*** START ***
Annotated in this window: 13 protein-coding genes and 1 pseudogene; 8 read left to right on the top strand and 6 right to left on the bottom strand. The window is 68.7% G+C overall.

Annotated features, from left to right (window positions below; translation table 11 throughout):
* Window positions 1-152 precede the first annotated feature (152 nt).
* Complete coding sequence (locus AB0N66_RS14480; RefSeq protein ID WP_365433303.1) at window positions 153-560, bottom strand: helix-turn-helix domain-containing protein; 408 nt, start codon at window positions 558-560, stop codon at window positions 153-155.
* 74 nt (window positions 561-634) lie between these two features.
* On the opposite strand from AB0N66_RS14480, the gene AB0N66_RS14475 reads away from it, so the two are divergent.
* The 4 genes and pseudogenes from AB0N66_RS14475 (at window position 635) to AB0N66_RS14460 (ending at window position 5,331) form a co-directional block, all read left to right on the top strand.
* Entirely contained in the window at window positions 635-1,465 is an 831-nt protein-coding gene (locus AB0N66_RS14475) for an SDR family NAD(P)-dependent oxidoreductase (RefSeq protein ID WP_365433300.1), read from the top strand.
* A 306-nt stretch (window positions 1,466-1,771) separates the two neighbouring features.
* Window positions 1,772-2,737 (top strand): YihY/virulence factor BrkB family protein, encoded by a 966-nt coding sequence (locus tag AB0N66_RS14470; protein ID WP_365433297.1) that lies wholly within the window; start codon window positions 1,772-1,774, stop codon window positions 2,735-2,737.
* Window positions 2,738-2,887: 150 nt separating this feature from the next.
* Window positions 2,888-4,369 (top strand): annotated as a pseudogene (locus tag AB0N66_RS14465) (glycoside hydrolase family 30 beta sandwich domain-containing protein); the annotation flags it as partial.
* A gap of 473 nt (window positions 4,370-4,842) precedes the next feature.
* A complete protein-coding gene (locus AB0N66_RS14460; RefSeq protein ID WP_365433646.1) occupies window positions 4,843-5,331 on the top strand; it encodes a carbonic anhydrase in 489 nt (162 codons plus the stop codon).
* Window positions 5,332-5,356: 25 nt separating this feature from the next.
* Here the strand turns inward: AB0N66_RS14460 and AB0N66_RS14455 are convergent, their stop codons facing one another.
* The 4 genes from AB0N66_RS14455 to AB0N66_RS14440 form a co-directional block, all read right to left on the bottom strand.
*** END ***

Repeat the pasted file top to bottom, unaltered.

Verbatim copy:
Annotated in this window: 13 protein-coding genes and 1 pseudogene; 8 read left to right on the top strand and 6 right to left on the bottom strand. The window is 68.7% G+C overall.

Annotated features, from left to right (window positions below; translation table 11 throughout):
* Window positions 1-152 precede the first annotated feature (152 nt).
* Complete coding sequence (locus AB0N66_RS14480; RefSeq protein ID WP_365433303.1) at window positions 153-560, bottom strand: helix-turn-helix domain-containing protein; 408 nt, start codon at window positions 558-560, stop codon at window positions 153-155.
* 74 nt (window positions 561-634) lie between these two features.
* On the opposite strand from AB0N66_RS14480, the gene AB0N66_RS14475 reads away from it, so the two are divergent.
* The 4 genes and pseudogenes from AB0N66_RS14475 (at window position 635) to AB0N66_RS14460 (ending at window position 5,331) form a co-directional block, all read left to right on the top strand.
* Entirely contained in the window at window positions 635-1,465 is an 831-nt protein-coding gene (locus AB0N66_RS14475) for an SDR family NAD(P)-dependent oxidoreductase (RefSeq protein ID WP_365433300.1), read from the top strand.
* A 306-nt stretch (window positions 1,466-1,771) separates the two neighbouring features.
* Window positions 1,772-2,737 (top strand): YihY/virulence factor BrkB family protein, encoded by a 966-nt coding sequence (locus tag AB0N66_RS14470; protein ID WP_365433297.1) that lies wholly within the window; start codon window positions 1,772-1,774, stop codon window positions 2,735-2,737.
* Window positions 2,738-2,887: 150 nt separating this feature from the next.
* Window positions 2,888-4,369 (top strand): annotated as a pseudogene (locus tag AB0N66_RS14465) (glycoside hydrolase family 30 beta sandwich domain-containing protein); the annotation flags it as partial.
* A gap of 473 nt (window positions 4,370-4,842) precedes the next feature.
* A complete protein-coding gene (locus AB0N66_RS14460; RefSeq protein ID WP_365433646.1) occupies window positions 4,843-5,331 on the top strand; it encodes a carbonic anhydrase in 489 nt (162 codons plus the stop codon).
* Window positions 5,332-5,356: 25 nt separating this feature from the next.
* Here the strand turns inward: AB0N66_RS14460 and AB0N66_RS14455 are convergent, their stop codons facing one another.
* The 4 genes from AB0N66_RS14455 to AB0N66_RS14440 form a co-directional block, all read right to left on the bottom strand.